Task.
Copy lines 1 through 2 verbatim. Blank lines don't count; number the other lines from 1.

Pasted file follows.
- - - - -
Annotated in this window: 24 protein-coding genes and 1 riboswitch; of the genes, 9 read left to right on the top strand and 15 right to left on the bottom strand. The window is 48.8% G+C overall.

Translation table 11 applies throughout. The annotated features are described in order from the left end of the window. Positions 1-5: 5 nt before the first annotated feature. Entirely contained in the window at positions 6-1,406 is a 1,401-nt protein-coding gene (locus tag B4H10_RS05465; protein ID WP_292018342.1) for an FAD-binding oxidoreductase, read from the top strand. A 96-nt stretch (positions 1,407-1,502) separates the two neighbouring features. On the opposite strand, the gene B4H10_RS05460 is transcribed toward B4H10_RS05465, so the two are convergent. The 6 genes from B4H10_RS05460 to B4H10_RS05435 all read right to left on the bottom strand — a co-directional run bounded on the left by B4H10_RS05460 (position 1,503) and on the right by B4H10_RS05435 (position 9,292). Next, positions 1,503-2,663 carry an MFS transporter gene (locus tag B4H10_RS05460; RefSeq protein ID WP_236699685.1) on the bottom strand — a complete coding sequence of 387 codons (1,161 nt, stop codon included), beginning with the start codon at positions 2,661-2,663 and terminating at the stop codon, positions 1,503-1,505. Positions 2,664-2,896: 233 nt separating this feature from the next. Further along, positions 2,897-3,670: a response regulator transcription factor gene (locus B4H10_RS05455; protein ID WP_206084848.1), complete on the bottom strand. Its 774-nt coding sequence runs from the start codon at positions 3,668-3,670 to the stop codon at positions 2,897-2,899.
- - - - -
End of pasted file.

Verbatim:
Annotated in this window: 24 protein-coding genes and 1 riboswitch; of the genes, 9 read left to right on the top strand and 15 right to left on the bottom strand. The window is 48.8% G+C overall.

Translation table 11 applies throughout. The annotated features are described in order from the left end of the window. Positions 1-5: 5 nt before the first annotated feature. Entirely contained in the window at positions 6-1,406 is a 1,401-nt protein-coding gene (locus tag B4H10_RS05465; protein ID WP_292018342.1) for an FAD-binding oxidoreductase, read from the top strand. A 96-nt stretch (positions 1,407-1,502) separates the two neighbouring features. On the opposite strand, the gene B4H10_RS05460 is transcribed toward B4H10_RS05465, so the two are convergent. The 6 genes from B4H10_RS05460 to B4H10_RS05435 all read right to left on the bottom strand — a co-directional run bounded on the left by B4H10_RS05460 (position 1,503) and on the right by B4H10_RS05435 (position 9,292). Next, positions 1,503-2,663 carry an MFS transporter gene (locus tag B4H10_RS05460; RefSeq protein ID WP_236699685.1) on the bottom strand — a complete coding sequence of 387 codons (1,161 nt, stop codon included), beginning with the start codon at positions 2,661-2,663 and terminating at the stop codon, positions 1,503-1,505. Positions 2,664-2,896: 233 nt separating this feature from the next. Further along, positions 2,897-3,670: a response regulator transcription factor gene (locus B4H10_RS05455; protein ID WP_206084848.1), complete on the bottom strand. Its 774-nt coding sequence runs from the start codon at positions 3,668-3,670 to the stop codon at positions 2,897-2,899.